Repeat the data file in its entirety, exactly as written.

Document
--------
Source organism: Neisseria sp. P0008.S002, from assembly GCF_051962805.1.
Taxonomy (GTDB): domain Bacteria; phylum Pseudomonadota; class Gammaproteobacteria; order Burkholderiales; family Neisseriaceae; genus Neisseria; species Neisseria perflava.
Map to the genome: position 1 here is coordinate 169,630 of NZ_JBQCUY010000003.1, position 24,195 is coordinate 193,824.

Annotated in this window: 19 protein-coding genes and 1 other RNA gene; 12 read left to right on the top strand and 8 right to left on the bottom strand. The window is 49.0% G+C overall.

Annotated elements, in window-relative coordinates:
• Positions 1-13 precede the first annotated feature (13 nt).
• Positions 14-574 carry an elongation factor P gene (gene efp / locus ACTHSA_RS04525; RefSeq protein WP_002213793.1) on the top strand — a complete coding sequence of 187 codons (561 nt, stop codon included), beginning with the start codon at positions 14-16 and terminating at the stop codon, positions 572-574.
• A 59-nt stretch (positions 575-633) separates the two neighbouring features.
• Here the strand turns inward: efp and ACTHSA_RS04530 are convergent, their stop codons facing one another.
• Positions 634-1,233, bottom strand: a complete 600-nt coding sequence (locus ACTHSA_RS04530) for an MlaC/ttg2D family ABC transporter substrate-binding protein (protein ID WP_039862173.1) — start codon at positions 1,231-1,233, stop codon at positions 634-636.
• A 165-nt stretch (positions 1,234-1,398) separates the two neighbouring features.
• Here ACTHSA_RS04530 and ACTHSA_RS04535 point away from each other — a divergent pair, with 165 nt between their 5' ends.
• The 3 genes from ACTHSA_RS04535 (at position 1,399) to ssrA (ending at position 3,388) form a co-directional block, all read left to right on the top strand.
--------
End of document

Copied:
Source organism: Neisseria sp. P0008.S002, from assembly GCF_051962805.1.
Taxonomy (GTDB): domain Bacteria; phylum Pseudomonadota; class Gammaproteobacteria; order Burkholderiales; family Neisseriaceae; genus Neisseria; species Neisseria perflava.
Map to the genome: position 1 here is coordinate 169,630 of NZ_JBQCUY010000003.1, position 24,195 is coordinate 193,824.

Annotated in this window: 19 protein-coding genes and 1 other RNA gene; 12 read left to right on the top strand and 8 right to left on the bottom strand. The window is 49.0% G+C overall.

Annotated elements, in window-relative coordinates:
• Positions 1-13 precede the first annotated feature (13 nt).
• Positions 14-574 carry an elongation factor P gene (gene efp / locus ACTHSA_RS04525; RefSeq protein WP_002213793.1) on the top strand — a complete coding sequence of 187 codons (561 nt, stop codon included), beginning with the start codon at positions 14-16 and terminating at the stop codon, positions 572-574.
• A 59-nt stretch (positions 575-633) separates the two neighbouring features.
• Here the strand turns inward: efp and ACTHSA_RS04530 are convergent, their stop codons facing one another.
• Positions 634-1,233, bottom strand: a complete 600-nt coding sequence (locus ACTHSA_RS04530) for an MlaC/ttg2D family ABC transporter substrate-binding protein (protein ID WP_039862173.1) — start codon at positions 1,231-1,233, stop codon at positions 634-636.
• A 165-nt stretch (positions 1,234-1,398) separates the two neighbouring features.
• Here ACTHSA_RS04530 and ACTHSA_RS04535 point away from each other — a divergent pair, with 165 nt between their 5' ends.
• The 3 genes from ACTHSA_RS04535 (at position 1,399) to ssrA (ending at position 3,388) form a co-directional block, all read left to right on the top strand.